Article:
Gary Paulsen by the numbers is an intimidating prospect for an interview: over 175 books in print, 200 article and short stories, three Newbery Honor Books, and over 30,000 miles spent running dog teams in Alaska. I admit it, I was nervous waiting for the phone call. I had built a mental image of a crusty, no-nonsense, suffer-no-fools outdoorsman and literary legend. I had my questions neatly organized in logical sequence, pen ready, cell phone fully charged, copy of his latest young adult novel Woods Runner to hand – and a bad case of the jitters.
Gary Paulsen in person (or on the telephone) is a delightful interview. Blunt spoken, and iconoclastic, yes, he does not seem to suffer fools at all gladly (he has a particular wrath for some of the founding fathers), yet warmth and humor fill his voice. This is someone who by his own admission prefers solitude and may “like dogs better than people,” but he clearly cares deeply for humanity. It’s no wonder Paulsen is such a prolific writer; the man has stories bursting out of every corner. In an hour and 40 minute conversation we covered sled dogs, the military, his military experience, his childhood, rattlesnakes, antelope, the American Revolutionary War (with detours into WWI, WWII, the American Civil War, and the Vietnam War), New Mexico, sailing, libraries, forests, horses, bear grease, literary figures, founding fathers, and – oh yes — Woods Runner.
The conversation began with me stammering out something about how much I had enjoyed Woods Runner. Gary’s response put me instantly at ease. “Oh, good. I wasn’t sure how it would be received.” He sounded genuinely pleased and honestly a bit nervous about his book. Nervous? This is the man who wrote Hatchet, a novel used in almost every junior high curriculum, and he cared that I liked his new book? He did. He cares passionately about Woods Runner, and as he launched into the story of his inspiration for the novel, it became clear that the standard Q and A interview format would be of no use here.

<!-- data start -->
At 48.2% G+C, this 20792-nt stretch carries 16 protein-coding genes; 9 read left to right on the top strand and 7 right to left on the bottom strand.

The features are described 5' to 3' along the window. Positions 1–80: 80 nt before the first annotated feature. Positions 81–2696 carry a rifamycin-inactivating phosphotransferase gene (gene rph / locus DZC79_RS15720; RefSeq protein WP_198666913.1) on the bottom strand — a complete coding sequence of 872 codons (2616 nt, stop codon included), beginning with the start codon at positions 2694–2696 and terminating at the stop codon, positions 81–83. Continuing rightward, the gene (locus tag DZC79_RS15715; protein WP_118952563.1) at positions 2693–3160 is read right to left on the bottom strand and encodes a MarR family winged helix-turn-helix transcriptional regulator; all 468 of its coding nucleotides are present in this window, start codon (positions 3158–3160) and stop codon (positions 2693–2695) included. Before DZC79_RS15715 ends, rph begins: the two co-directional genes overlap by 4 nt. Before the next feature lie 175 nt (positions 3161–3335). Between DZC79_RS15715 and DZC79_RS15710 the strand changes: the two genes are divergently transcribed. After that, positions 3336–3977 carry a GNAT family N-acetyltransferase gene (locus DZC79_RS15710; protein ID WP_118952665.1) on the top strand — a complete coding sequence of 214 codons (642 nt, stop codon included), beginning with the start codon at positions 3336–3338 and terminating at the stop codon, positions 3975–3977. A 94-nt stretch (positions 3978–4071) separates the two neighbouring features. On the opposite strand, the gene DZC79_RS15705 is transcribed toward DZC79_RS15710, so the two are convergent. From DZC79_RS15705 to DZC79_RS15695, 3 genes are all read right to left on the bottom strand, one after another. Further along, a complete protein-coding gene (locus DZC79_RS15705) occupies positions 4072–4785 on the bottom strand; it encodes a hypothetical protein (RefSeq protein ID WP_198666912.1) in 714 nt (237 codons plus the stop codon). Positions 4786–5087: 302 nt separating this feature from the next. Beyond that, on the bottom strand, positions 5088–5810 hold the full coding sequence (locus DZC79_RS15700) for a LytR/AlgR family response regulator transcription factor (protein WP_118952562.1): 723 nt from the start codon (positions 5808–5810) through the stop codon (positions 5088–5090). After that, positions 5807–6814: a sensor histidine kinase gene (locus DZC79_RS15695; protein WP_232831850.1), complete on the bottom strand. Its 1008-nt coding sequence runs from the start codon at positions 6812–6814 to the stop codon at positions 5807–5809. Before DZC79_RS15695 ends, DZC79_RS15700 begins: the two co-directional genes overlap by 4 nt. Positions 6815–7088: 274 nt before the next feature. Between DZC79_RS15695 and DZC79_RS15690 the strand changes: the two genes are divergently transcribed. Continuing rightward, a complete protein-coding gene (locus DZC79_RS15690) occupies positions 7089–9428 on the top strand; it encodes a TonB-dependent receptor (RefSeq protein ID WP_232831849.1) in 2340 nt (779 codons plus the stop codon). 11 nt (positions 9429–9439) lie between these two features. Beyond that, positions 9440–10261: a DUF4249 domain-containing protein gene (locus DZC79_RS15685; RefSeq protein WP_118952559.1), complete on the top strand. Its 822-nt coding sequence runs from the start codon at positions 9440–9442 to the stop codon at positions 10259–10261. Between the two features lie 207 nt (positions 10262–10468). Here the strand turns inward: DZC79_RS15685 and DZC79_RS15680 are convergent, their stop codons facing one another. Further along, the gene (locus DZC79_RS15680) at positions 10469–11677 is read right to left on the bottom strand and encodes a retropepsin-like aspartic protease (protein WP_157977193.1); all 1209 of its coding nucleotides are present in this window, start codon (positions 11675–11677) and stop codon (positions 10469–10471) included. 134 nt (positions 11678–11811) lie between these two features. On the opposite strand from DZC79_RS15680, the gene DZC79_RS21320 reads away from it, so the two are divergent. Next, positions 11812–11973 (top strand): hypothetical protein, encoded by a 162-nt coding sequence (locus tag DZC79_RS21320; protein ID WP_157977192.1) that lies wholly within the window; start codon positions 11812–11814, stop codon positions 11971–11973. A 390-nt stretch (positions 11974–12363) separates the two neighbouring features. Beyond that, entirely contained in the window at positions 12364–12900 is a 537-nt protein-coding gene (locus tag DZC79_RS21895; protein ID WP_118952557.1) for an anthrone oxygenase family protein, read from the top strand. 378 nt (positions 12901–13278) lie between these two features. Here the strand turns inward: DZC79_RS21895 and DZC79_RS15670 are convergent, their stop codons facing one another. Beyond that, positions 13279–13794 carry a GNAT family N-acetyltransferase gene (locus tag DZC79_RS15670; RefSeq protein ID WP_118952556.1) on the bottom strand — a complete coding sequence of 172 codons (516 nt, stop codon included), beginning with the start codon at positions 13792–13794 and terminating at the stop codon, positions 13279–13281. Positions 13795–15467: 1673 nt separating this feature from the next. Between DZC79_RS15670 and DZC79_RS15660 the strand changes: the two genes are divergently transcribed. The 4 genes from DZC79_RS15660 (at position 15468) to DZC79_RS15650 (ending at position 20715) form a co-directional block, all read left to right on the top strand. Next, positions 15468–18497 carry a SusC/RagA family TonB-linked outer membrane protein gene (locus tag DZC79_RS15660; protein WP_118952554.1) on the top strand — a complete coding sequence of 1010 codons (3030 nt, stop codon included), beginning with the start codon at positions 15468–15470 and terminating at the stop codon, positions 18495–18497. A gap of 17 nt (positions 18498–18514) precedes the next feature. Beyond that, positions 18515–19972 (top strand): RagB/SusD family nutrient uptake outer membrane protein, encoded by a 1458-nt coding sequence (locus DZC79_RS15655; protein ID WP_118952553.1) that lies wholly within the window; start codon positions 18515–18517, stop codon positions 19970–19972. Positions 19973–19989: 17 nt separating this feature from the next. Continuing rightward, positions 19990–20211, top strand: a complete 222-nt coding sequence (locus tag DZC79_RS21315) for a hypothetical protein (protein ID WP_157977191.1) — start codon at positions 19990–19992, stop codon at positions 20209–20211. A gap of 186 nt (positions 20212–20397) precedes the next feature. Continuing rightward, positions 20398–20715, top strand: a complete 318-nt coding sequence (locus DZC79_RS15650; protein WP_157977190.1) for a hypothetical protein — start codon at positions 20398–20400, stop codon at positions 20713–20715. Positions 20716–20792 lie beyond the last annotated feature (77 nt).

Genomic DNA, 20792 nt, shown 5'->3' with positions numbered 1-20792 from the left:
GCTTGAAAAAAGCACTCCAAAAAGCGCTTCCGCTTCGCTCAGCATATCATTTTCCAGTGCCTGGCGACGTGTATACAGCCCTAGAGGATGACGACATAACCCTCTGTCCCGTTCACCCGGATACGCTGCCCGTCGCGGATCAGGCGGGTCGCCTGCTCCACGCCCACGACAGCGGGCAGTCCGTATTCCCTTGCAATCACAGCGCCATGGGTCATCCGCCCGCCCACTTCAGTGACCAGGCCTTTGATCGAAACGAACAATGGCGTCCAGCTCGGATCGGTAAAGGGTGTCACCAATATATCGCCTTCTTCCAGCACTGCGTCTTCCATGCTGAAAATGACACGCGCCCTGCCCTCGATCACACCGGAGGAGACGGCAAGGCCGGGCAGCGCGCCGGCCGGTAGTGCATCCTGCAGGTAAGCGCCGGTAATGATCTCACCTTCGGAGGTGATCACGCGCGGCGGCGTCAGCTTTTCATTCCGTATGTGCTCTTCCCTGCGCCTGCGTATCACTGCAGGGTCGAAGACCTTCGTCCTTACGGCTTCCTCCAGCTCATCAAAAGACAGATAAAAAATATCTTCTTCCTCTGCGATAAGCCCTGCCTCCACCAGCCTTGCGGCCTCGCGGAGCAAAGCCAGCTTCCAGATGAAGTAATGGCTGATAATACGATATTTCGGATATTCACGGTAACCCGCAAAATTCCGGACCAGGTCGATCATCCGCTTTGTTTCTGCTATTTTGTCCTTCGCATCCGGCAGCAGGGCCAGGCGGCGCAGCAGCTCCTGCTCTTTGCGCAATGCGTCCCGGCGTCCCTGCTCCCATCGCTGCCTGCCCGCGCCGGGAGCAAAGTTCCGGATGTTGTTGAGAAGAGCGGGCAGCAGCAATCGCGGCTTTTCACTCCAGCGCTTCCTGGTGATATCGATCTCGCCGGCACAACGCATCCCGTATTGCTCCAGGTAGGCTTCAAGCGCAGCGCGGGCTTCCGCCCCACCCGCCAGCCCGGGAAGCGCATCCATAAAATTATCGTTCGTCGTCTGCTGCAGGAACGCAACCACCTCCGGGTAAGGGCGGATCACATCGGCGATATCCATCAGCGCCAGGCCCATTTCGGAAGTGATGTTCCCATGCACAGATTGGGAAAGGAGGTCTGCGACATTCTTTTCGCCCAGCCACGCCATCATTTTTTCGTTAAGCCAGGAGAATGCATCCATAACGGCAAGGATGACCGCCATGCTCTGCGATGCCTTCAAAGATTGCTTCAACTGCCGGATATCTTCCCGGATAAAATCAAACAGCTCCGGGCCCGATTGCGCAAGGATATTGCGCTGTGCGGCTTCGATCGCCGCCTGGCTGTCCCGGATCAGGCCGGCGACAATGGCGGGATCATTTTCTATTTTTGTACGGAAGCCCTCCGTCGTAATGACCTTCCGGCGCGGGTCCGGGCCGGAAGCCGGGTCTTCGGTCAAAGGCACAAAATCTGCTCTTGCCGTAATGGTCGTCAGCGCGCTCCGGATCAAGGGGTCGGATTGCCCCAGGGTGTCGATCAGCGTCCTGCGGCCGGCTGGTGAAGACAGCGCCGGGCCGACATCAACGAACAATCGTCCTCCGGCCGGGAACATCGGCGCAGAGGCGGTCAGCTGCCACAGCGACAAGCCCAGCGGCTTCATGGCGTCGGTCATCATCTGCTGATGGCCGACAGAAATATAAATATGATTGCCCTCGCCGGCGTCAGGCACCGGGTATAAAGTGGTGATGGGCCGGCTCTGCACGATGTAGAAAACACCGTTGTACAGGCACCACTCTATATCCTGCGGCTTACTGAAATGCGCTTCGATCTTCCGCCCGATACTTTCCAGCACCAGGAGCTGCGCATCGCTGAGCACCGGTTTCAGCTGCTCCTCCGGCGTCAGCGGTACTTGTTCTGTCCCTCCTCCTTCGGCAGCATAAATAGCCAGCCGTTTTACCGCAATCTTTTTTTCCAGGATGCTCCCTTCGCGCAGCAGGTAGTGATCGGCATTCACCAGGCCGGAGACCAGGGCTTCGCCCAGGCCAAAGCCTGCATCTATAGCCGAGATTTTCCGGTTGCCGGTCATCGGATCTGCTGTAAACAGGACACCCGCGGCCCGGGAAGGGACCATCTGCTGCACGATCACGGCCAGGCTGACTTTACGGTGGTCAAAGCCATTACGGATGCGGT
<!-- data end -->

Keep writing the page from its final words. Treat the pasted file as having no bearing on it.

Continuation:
The author’s note at the beginning of Woods Runner states that Paulsen wrote the book because he “wanted the Revolutionary war to be seen in its reality.”
“I wanted to dispute the mythic, clean, even antiseptic qualities in many histories, because war is never ever clean.” While on a book tour in New Hampshire 10-15 years ago, Paulsen was staying in a Bed and Breakfast. “I don’t like them; feels like you’re staying in someone’s house.” Presumably to escape he went for an early morning walk, and found an obelisk standing near a church. “On it were six names. Young boys – men – boys who didn’t come home. They did the best they could. It was very much like Vietnam – went on forever – eight slaughtering years.” Emotion choked his voice as he described how those six names affected him much as the names of friends upon the Vietnam memorial.